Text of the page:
Valentin v. Cartegena

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375 Pa. Superior Ct. 493 (1988)

544 A.2d 1028

Carmen VALENTIN, Administrator of the Estate of Jesus Valentin, Dec'd, and Carmen Valentin in her own right, Appellant, v. Officer Hiram A. CARTEGENA and Daniel F. Dunn, Former Commissioner of the Pennsylvania State Police (Individually and in His Official Capacity) and Lt. Col. Nicholas G. Dellarciprete, Former Acting Commissioner and Chief of Staff of the Pennsylvania State Police (Individually and in His Official Capacity) and Cyril Laffey, Former Acting Commissioner of the Pennsylvania State Police (Individually and in His Official Capacity), Dominick Spigarelli, Commanding Officer Troop K, Pennsylvania State Police Belmont Barracks and the Commonwealth of Pennsylvania, Appellees.

Superior Court of Pennsylvania.

Argued March 10, 1988.

Filed July 26, 1988.

*494 John W. Craynock, Philadelphia, for appellant.

Carl Vaccaro, Philadelphia, for Dellarciprete, Laffey, Spigarelli and Com., appellees.



On December 7, 1984, Jesus Valentin was shot and killed by Hiram Cartagena, a Pennsylvania State Police Officer. On November 13, 1986, Carmen Valentin, as administrator of her son's estate and in her own right, commenced an action for wrongful death and the alleged violation of her *495 son's civil rights. One of the defendants named in the action was Cyril Laffey, a former acting Commissioner of the Pennsylvania State Police. When service of the complaint was attempted upon Laffey, it was discovered that he was deceased, having died on November 30, 1984, seven days before plaintiff's decedent was shot. Thereafter, on December 3, 1986, plaintiff filed with the prothonotary a document labelled "Suggestion of Death and Substitution of Personal Representative." This document, with a copy of the complaint attached, was served upon Mary Ann Laffey, the widow of Cyril Laffey and the personal representative of his estate, on December 29, 1986. Mrs. Laffey filed preliminary objections alleging an improper substitution of a party defendant and lack of jurisdiction because of defective service. The trial court sustained the preliminary objections, struck the attempted substitution of Mrs. Laffey as a defendant, quashed the service, and struck Cyril Laffey as a defendant. This appeal followed.

Because Cyril Laffey had died before the lawsuit against him was commenced, the suit against him was a nullity. "A dead man cannot be a party to an action, and any such attempted proceeding is completely void and of no effect." Thompson v. Peck, 320 Pa. 27, 30, 181 A. 597, 598 (1935) (citations omitted). See also: Longo v. Estep, 289 Pa.Super. 19, 21, 432 A.2d 1029, 1030 (1981). Therefore, the court properly struck Laffey as a party defendant. Moreover, because a dead person cannot be a party to an action commenced after his death, substitution of a personal representative of the dead person's estate is improper. Erhardt v. Costello, 437 Pa. 556, 560-561, 264 A.2d 620, 622-623 (1970). It follows that plaintiff's attempt to substitute as a party the personal representative of Laffey's estate was also invalid and of no effect. Cyril Laffey had never been a party to the action; and, therefore, there was no party defendant for whom Mrs. Laffey, as personal representative, could be substituted.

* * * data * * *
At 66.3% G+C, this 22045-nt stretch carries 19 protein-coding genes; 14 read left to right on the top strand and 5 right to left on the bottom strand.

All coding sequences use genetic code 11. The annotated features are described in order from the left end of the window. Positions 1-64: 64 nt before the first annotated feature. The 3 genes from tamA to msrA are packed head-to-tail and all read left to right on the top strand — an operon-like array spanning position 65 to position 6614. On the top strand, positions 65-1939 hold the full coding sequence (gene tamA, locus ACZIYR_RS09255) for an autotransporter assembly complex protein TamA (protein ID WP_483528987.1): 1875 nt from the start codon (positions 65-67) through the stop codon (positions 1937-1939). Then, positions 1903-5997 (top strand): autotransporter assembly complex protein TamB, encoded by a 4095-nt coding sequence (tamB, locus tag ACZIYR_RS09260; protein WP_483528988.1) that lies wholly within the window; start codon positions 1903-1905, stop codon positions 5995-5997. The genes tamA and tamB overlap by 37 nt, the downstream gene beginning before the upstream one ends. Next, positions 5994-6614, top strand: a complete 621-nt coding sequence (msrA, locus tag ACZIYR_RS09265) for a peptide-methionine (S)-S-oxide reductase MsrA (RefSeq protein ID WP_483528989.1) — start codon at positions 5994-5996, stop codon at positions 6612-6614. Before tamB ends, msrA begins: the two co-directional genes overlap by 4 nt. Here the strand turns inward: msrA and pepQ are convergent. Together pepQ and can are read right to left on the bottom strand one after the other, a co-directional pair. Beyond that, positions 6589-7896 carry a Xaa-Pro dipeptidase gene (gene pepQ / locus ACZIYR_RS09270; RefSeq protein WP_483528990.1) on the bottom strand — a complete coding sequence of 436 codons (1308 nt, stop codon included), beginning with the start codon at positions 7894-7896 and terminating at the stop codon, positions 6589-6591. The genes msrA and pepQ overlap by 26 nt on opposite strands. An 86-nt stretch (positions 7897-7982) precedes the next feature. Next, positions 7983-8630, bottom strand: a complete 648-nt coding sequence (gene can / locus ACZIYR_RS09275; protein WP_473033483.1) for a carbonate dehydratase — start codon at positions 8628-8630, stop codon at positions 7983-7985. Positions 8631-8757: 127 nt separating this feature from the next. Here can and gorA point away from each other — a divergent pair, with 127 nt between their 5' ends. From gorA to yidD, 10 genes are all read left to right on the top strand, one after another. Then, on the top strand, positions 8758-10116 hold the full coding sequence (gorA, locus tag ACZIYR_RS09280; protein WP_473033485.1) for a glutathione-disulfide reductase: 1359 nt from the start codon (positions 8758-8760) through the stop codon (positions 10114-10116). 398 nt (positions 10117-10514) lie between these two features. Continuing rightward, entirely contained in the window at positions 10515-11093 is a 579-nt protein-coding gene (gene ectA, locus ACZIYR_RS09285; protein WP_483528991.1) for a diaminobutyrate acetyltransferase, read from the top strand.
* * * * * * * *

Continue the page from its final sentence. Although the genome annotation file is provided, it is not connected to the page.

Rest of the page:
Because plaintiff's original action against Laffey was a nullity and because the attempted substitution of Mrs. *496 Laffey was improper, plaintiff's only remaining recourse was to file a new action against Mrs. Laffey in her capacity as personal representative of her late husband's estate. See: 8 Goodrich Amram ยง 2352(b):4. This the plaintiff failed to do. Rule 1007 of the Rules of Civil Procedure provides that "[a]n action may be commenced by filing with the prothonotary (1) a praecipe for a writ of summons, (2) a complaint, or (3) an agreement for an amicable action." Pa.R.C.P. 1007. Plaintiff concedes that Rule 1007 was not followed in the instant case. She argues, however, that this fact should be overlooked because the "Suggestion of Death" was filed prior to the running of the statute of limitations and a copy of the complaint was served upon Mrs. Laffey within 30 days thereof. We cannot accept this argument.

A suggestion of death is not a writ of summons or a complaint. Nor is it an agreement for an amicable action. Therefore, it is an inadequate means by which to "commence" an action against a new party. The Rules of Civil Procedure simply do not permit the commencement of an action by filing a "Suggestion of Death." Cf. Hartmann v. Peterson, 438 Pa. 286, 265 A.2d 127 (1970) (action cannot be commenced by petition for rule to show cause).

Even were we to consider the "suggestion of death" as a hybrid praecipe for writ of summons, it was nevertheless ineffective to start an action against Mary Ann Laffey. It was ineffective for this purpose because the copy of the complaint served on her as substituted defendant did not name her as a defendant. It named, rather, Cyril Laffey who, as we have seen, was dead.

Appellant's cause of action against Laffey was premised upon Laffey's alleged responsibility for the course of training which Valentin's killer received as a state trooper. In view of our holding that a valid action was not commenced against Laffey or his estate, we express no opinion regarding the alleged liability of a Commissioner of State Police *497 for decisions regarding the training to be received by state police personnel.

Order affirmed.